And In The End, Royal Concert Hall, Nottingham

And in the end – well, sadly we know how it ends…

Thankfully we have productions such as And In The End, which visited The Royal Concert Hall Nottingham last night, to continue to celebrate the music of The Beatles. In particular this show explores the journey to the end of The Beatles final chaotic year, 1969.

Following on from their hugely successful tour in 2017/18, the award-winning Royal Liverpool Philharmonic Orchestra and Beatles tribute group, The Bootleg Beatles, join forces once again to deliver a Beatles experience like no other.

Picture this. Its April 1970 and Paul McCartney announces ‘he’s done’. The end has arrived before any of them have even turned 30

Existing for only around 8 years, the fab four, as they became known worldwide, have now been gone for over 50, yet their music continues to inspire today. The show marks 50 years since the release of the group’s final two albums –  Abbey Road and Let It Be, both performed like never before in this musical collaboration, which adds a classical twist and some beautifully arranged symphonic versions of the timeless classics.

Does the story need an 80 piece orchestra? No would be the answer, as the legacy speaks for itself, but for Beatles fans wanting something new, this incredible wall of sound, along with unique, made for the show arrangements, is the gift they’ve been waiting for.

Compèred by Beatles historian, Mark Lewisohn, a fan, and renowned worldwide as an authority on the Beatles, he begins the show by setting the scene, along with video footage from 1963, the year The Beatles made their first recording. The 12 minute intro takes us through a potted history, album releases and the groups rapidly developing songwriting skills and breathtaking progress.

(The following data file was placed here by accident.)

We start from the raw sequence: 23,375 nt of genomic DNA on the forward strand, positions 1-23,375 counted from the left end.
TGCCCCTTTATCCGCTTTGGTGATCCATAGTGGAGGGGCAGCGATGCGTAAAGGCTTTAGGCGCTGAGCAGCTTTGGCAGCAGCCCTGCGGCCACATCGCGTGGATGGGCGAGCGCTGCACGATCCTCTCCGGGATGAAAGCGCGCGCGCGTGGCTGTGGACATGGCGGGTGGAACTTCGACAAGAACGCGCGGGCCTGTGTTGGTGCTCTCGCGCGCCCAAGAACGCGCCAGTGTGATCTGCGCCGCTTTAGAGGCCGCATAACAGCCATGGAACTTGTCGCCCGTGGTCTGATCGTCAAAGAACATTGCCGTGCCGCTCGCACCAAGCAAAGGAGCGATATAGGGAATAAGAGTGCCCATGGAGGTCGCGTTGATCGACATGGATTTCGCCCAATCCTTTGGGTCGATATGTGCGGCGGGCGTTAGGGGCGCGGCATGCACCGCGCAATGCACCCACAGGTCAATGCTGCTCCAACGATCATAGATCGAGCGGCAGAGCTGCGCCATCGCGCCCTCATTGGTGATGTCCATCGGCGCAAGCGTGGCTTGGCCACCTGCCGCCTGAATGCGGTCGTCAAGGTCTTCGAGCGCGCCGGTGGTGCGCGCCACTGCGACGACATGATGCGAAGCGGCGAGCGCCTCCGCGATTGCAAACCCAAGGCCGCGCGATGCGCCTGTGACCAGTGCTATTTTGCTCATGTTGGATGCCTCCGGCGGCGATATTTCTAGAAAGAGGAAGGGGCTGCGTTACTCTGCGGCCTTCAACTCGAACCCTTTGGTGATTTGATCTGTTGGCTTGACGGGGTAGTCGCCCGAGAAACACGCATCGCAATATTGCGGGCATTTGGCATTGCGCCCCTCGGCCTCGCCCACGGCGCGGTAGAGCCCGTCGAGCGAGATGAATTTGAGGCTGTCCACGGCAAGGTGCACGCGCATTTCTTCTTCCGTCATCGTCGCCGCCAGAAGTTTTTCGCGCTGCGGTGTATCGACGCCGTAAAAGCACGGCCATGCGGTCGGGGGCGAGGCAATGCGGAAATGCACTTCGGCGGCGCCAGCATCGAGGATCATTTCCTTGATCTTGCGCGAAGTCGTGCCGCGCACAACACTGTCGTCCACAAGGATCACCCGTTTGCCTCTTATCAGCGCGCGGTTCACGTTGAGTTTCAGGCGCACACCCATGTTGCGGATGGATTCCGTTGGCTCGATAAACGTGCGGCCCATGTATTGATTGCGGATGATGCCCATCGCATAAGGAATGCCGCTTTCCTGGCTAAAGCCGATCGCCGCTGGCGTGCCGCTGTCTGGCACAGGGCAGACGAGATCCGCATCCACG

In 1966 the Beatles make the decision to give up live performances and stick to other ways of expressing themselves – recording. 1968 sees the release of the White album. Wanting someway to promote it they shoot a quick promo video in a studio with fans huddled around them singing along to the LP’s final track –Hey Jude.  This made the band realise they wanted to perform live again.  Not a tour, but one off specials – which is where tonight’s concert begins, in January 1969 with a rooftop performance. The band hadn’t played publicly since 1966. Lots had happened in the intervening years; Landmark albums, babies, divorce, drugs, the death of manager Brian Epstein and the arrival of Yoko Ono.

Performed by the Bootleg Beatles, forming in 1980 they have been together four times longer than the Beatles themselves, and so have had the time to fine tune their art. They perform in character, giving the audience the experience of an actual Beatles gig.  The majority of the audience appear of the age that may well have seen the real thing live and are likely to have supported them throughout their lifetime, evident by the fact that as well as singing along to masterpieces such as Let it Be, Here Comes The Sun, Come Together, Get Back and The Long and Winding Road, they know word for word the lesser commercial tracks like I Be Mine and Maxwell’s Silver Hammer. Along the way there are little easter eggs of banter between the lads as you expect, plus a few topical asides

 Following the interval, Lewisohn delivers a further 10 minute intro to the Abbey Road album. It wasn’t meant to be the Beatles swan song, but ultimately turned out that way. The 1 hour 20 set, and the evening concluding of course with a rousing version of Hey Jude

In the end we’ll never know what might have been had John Lennon lived, but in the end, shows like this ensure that the music will never be forgotten. An unmissable event for Beatles fans.

By Tanya Louise


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